A great deal has transpired in the cyber realm during the past year. These events, particularly the Snowden Affair, have drastically shaped the debate over state power projection and its consequences. Global public discourse previously tended to center upon the Internet as a democratizing force, capable of weakening the control of the nation-state. The Internet transcended national borders and empowered the masses at the expense of traditional power blocks. However, this battle for the control of cyberspace is far from over. The nation-state is attempting to retrench its power in the digital realm, and the forces of centralization are appearing to gain strength in the struggle between diffusion and consolidation. This shift has raised serious questions regarding the responsibilities and limits of government cyber control. State Building on a New Frontier-the third edition of our annual International Engagement on Cyber series-attempts to explore some of these difficult themes. This edition also features articles that deal with the technical side of the cyber discussion, namely attempts to create appropriate standards for continuing infrastructure development. The Georgetown Journal of International Affairs is the official publication of the Edmund A. Walsh School of Foreign Service at Georgetown University. Each issue of the journal provides readers with a diverse array of timely, peer-reviewed content penned by top policymakers, business leaders, and academic luminaries. Annual peer reviewed 'special editions' feature collected academic analysis on rapidly changing domains within the arena of international affairs, including the International Engagement on Cyber series.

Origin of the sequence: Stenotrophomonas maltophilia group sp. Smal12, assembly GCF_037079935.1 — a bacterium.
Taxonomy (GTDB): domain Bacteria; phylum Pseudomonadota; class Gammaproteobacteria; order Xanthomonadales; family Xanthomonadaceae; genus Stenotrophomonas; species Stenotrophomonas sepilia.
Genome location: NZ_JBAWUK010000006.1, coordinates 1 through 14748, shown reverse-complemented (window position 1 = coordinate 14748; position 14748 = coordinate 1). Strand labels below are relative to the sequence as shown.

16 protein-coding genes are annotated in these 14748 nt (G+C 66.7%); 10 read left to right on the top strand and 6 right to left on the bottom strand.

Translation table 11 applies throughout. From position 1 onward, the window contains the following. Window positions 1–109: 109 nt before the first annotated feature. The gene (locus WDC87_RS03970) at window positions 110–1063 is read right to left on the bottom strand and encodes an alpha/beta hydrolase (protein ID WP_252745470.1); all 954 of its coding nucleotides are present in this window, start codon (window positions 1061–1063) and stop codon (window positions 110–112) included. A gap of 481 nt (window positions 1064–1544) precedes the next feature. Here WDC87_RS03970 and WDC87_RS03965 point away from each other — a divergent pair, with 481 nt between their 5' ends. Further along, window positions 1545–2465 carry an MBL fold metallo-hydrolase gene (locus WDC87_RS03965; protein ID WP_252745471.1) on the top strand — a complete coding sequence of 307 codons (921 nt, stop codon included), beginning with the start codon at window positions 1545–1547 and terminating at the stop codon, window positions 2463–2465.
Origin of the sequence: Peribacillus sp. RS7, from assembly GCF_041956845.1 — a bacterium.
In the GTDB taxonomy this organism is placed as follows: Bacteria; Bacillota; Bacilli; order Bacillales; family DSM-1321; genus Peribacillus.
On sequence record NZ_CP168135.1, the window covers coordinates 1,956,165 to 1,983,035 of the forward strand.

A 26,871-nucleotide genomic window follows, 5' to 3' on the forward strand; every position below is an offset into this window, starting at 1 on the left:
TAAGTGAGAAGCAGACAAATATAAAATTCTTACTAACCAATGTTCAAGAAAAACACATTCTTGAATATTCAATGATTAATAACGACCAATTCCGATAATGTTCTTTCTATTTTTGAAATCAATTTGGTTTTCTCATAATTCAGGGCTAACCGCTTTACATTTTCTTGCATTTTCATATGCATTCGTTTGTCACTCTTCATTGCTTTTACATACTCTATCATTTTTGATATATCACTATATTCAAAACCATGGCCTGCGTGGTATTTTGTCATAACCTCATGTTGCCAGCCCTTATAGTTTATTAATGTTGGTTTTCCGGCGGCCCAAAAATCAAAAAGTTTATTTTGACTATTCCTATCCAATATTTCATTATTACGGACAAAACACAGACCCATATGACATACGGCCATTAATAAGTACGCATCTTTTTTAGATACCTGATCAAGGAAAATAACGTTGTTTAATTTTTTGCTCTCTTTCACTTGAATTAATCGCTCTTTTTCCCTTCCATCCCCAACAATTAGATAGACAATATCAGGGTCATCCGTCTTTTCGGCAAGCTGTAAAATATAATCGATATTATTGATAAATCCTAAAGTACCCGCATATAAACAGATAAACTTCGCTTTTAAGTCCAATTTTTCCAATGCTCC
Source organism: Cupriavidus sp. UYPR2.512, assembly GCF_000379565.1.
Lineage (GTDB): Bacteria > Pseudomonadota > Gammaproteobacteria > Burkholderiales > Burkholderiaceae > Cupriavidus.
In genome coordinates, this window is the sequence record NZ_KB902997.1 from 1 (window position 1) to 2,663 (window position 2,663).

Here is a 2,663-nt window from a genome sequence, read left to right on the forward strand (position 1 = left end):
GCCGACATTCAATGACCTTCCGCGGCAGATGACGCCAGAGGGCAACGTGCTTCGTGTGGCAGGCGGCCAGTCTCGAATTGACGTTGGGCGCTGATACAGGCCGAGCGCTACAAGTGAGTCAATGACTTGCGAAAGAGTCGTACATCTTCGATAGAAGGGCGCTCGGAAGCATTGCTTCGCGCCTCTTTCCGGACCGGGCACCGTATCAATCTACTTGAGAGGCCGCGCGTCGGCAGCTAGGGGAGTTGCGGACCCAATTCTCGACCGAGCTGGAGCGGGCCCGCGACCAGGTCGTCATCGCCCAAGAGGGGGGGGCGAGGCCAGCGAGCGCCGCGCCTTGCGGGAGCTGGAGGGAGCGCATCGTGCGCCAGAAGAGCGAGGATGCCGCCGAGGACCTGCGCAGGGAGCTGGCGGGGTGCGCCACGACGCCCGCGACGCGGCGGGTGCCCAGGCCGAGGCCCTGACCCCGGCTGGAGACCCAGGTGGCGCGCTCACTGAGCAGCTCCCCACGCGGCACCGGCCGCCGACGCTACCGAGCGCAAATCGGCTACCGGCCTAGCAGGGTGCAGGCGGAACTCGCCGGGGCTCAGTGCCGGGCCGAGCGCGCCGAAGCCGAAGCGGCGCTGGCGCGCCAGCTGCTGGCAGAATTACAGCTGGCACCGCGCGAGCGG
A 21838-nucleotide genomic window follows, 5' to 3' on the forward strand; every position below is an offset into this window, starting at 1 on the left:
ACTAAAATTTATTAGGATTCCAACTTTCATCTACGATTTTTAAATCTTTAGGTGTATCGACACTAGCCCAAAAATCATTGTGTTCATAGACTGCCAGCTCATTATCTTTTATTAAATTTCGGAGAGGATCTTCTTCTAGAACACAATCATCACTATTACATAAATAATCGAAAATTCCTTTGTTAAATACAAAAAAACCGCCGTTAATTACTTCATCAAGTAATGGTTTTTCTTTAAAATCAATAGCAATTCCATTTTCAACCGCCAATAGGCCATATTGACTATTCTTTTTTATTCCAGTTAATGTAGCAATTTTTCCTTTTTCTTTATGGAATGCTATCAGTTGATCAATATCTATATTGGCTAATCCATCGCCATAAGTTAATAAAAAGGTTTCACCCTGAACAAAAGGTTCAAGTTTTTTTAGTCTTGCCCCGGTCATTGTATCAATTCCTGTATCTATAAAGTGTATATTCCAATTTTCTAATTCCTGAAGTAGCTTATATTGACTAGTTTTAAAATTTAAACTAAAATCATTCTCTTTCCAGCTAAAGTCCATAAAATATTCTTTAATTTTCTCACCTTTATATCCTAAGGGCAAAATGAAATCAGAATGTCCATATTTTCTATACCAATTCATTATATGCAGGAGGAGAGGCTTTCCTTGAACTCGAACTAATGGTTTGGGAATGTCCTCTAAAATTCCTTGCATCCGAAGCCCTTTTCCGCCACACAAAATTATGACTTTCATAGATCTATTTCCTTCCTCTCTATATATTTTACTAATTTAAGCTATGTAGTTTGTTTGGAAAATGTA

Publisher: Georgetown University Press